Year : 2021  |  Volume : 14  |  Issue : 2  |  Page : 244--246

A case of partial anomalous systemic venous drainage and perioperative detection of cerebral arteriovenous malformations

Nilanjan Dutta1, Debasis Das1, Raghu Maruti Govindappa1, Patralekha Das1, Rangan Koley2, Manish Kumar Sharma2, Amitabha Chattopadhyay3, Sanjiban Ghosh3,  
1 Department of Cardiac Surgery, Narayana Superspeciality Hospital, Howrah, West Bengal, India
2 Department of Cardiac Anaesthesia, Narayana Superspeciality Hospital, Howrah, West Bengal, India
3 Department of Pediatric Cardiology, Narayana Superspeciality Hospital, Howrah, West Bengal, India

Correspondence Address:
Dr. Debasis Das
Department of Cardiac Surgery, Narayana Superspeciality Hospital, 120/1 Andul Road, Howrah - 711 103, West Bengal


We report a case of 8-year-old boy with unexplained desaturation and clubbing. Echocardiography showed anomalous drainage of right superior vena cava into left atrium. He did not have any neurological symptoms preoperatively. Some perioperative observations and subtle postoperative behavioral changes prompted us to investigate him further. He was found to have extensive cerebral arteriovenous malformations and hemiatrophy of brain.

How to cite this article:
Dutta N, Das D, Govindappa RM, Das P, Koley R, Sharma MK, Chattopadhyay A, Ghosh S. A case of partial anomalous systemic venous drainage and perioperative detection of cerebral arteriovenous malformations.Ann Pediatr Card 2021;14:244-246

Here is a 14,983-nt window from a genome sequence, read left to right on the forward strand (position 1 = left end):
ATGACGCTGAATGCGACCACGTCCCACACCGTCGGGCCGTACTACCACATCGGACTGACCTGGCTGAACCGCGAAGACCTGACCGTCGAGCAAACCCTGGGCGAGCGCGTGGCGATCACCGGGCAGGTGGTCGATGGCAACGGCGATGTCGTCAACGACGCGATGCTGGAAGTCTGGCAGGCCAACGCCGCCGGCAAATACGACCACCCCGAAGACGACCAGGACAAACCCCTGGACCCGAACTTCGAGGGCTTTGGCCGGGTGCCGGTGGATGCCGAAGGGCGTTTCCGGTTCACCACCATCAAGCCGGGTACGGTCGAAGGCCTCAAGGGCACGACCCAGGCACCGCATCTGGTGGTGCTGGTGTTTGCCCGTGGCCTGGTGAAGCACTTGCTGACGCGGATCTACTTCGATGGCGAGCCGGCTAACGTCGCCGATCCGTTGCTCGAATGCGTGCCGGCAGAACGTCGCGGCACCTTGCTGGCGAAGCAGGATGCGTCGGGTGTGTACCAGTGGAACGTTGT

How to cite this URL:
Dutta N, Das D, Govindappa RM, Das P, Koley R, Sharma MK, Chattopadhyay A, Ghosh S. A case of partial anomalous systemic venous drainage and perioperative detection of cerebral arteriovenous malformations. Ann Pediatr Card [serial online] 2021 [cited 2022 Aug 16 ];14:244-246
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Full Text

An 8-year-old boy was admitted to our unit with a history of mild exertional dyspnea. Clinical examination revealed the presence of cyanosis (room air saturation around 88%), clubbing and ejection systolic murmur with loud second heart sound.

A detailed echocardiography revealed right superior vena cava (RSVC) draining into roof of left atrium (LA). Interatrial septum was intact and there was mild atrioventricular valve regurgitation on either side. There was no other structural abnormality in heart. A contrast (agitated saline injected in the left upper limb) echo clearly showed immediate filling of LA with no opacification of the right atrium [Figure 1].{Figure 1}